It began under the influence of Oesterlein, who as a 17-year-old walked from Bethlehem, Pennsylvania, to the Moravian settlement in what is now Winston- Salem, NC, in 1766 to further her education. The Moravians, which originated in the Czech Republic in the 15th Century, have a strong belief in equal education for men and women. In 1772, a school for girls was founded on the present-day site of Salem College. Oesterlein was a big part of what is now Salem College; she influenced the school to be among the first to accept non-white students. In 1802, it became a boarding school and in 1890, began awarding college diplomas.
An Island of Architecture
Today’s students attend classes in an island of architecture from the 18th and 19th centuries, settled into the middle of a modern city. The oldest building on campus—the Single Sisters House—was built in 1785 and the newest, in 2014. The newest building, the Student Center, was intended to be a hub for Salem’s student events and gatherings. The student center features a café, bookstore, theater, student lounge, meeting rooms and a student organizational workroom. Lambert Architecture + Interiors designed the project (built by Frank L. Blum Construction) to be modern and open while reflecting Salem’s historic roots. Located adjacent to Corrin Refectory and Bryant Hall, it was the first new building erected on Salem’s campus since 1982.
Not surprisingly, the challenge for the designers and builders of both the building and its surrounding landscape was to make the area look as though it had always been there. And a big part of that challenge was to find ways to set the scene, using materials that would have been appropriate for the surrounding buildings of red brick.
Blending With History
Kimberly M. Barb, RLA, ASLA, LEED AP BD+C, a partner and senior project manager for Stimmel Associates, PA, a landscape architecture, civil engineering and land planning firm, said that the two-story, 15,000-square-foot building was designed to blend in with the 243-year-old campus. As it turns out, the effort paid off. The design won a 2015 General Design Award from the American Society of Landscape Architecture and an honorable mention from Business NC magazine.
A blend of modern and historical features, the area leading to the student center features a brick walkway, stone wall benches, replica gateway columns, lush landscaping and a revived lily pond that was a gift from the class of 1928.
Designing the Center and Plaza for the densely packed campus posed quite a challenge, prompting some to describe the project as being akin to building a “ship in a bottle,” because the plans called for a building and plaza that appeared to have been dropped into place among the existing structures to look as though it had been there for decades.
Emulating Surrounding Elements
Emulating the surrounding design elements, some of which were in place for more than 80 years, prompted a design that called for generous outdoor gathering spaces for the students. Improvements included expanded plazas, brick seat walls, fountain restoration, walkway connections, lighting and landscaping, which all contribute to the LEED certification design standards. The historic lily pond was restored and renovated with an expanded natural flagstone terrace, an enhanced stone waterfall and landscaping.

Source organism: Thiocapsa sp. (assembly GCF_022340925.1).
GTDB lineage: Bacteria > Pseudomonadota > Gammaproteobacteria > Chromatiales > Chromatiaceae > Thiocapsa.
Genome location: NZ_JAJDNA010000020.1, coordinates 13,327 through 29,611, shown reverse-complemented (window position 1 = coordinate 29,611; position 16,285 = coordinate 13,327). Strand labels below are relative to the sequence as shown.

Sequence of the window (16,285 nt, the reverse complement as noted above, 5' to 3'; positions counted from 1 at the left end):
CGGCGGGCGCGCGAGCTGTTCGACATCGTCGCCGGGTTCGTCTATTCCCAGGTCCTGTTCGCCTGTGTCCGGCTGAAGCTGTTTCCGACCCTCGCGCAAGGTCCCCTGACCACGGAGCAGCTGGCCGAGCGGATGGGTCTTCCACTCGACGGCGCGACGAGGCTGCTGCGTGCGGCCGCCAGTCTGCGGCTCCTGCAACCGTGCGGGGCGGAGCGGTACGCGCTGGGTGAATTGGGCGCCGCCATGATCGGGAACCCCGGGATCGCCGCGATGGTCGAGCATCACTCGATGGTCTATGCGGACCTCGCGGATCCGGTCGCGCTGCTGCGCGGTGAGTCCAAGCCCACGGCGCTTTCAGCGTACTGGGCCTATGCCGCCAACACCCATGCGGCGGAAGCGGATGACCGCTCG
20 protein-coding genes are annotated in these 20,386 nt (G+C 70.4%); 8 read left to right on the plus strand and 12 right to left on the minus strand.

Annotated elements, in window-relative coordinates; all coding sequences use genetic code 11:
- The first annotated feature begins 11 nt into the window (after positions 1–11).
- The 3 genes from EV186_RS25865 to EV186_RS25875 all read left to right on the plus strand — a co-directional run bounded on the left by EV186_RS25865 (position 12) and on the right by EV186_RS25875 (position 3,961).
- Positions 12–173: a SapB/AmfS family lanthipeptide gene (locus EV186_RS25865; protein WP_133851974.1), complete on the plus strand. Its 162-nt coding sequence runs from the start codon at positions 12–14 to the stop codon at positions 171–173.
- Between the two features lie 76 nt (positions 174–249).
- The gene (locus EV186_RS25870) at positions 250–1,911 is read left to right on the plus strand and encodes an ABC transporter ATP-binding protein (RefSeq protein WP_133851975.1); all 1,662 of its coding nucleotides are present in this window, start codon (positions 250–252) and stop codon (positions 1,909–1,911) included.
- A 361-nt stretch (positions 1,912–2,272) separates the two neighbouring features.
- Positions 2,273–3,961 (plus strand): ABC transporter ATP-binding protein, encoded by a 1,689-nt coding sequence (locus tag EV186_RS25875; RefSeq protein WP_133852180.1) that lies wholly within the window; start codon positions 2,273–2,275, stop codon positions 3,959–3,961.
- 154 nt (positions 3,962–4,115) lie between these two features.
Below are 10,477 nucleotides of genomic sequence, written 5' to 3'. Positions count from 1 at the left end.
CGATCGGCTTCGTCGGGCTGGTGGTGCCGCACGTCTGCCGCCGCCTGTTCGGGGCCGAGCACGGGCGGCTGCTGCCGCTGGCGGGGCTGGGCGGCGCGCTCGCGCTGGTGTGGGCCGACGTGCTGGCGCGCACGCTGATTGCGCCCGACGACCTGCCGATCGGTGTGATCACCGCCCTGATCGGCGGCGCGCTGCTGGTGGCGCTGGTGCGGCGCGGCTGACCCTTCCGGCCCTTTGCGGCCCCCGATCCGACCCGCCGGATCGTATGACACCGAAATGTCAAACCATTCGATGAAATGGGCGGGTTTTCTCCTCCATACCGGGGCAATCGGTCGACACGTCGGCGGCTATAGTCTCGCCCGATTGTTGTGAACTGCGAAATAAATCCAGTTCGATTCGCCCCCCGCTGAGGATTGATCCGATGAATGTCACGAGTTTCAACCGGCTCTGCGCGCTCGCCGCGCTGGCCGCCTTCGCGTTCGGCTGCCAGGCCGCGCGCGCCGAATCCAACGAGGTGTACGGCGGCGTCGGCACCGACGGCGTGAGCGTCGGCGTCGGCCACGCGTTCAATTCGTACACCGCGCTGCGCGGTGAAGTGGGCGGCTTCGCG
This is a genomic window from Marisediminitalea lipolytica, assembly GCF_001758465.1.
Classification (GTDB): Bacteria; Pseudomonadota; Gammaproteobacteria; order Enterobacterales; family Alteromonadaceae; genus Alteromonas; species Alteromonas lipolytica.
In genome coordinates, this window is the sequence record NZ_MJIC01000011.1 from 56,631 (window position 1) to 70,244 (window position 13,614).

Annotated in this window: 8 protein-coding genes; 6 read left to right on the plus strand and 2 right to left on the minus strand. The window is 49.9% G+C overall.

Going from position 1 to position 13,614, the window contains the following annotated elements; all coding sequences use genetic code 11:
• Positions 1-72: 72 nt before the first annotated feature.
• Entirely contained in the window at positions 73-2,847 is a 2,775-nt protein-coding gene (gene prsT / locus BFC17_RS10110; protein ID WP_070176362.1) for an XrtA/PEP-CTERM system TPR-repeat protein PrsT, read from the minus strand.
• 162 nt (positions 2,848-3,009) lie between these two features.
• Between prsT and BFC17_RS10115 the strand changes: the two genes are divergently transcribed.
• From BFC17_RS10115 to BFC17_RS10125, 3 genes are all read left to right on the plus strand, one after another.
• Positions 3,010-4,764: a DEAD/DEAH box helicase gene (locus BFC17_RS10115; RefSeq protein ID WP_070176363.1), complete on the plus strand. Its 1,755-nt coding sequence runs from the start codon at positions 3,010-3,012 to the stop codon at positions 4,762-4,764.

From the project’s beginnings, the general contractor, Frank L. Blum Construction, had to work around what was there. A pecan tree was 25 feet from the southwest corner of the building—and a local arborist was called in to trim the branches, stabilize it with cables and add in fertilizer.
An existing asphalt paved drive on the west side of the tree could not be removed, because it would likely damage the tree roots. Instead, the contractor drilled holes in the asphalt for drainage, then covered it with sand and installed new Pine Hall Brick Rumbled Full Range pavers atop the sand. For the main drive going through campus, new vehicular Full Range pavers were set in a sand bed on top of a concrete reinforced base.
Rumbled Pavers to Fit Historic Aesthetic
There, an elliptical design using a 45-degree herringbone pattern with concrete bands and a flagstone paver medallion was used. The designer specified rumbled pavers, which are mechanically tumbled—or distressed—after firing so that they mimic clay pavers that are much older, which are a better fit with the historic aesthetic of Old Salem.
To counteract a steep grade, new brick paver terraces that include a fire pit and an outdoor seating area were installed. And once completed, Salem College officials were so pleased with the appearance of the clay paver plaza at the student center that they extended it by replacing an existing asphalt drive with the new pavers up to Salem Square. In all, the design contributed to a feeling on campus that the building had indeed always been there. And we’re thinking that Elizabeth Oesterlein would approve.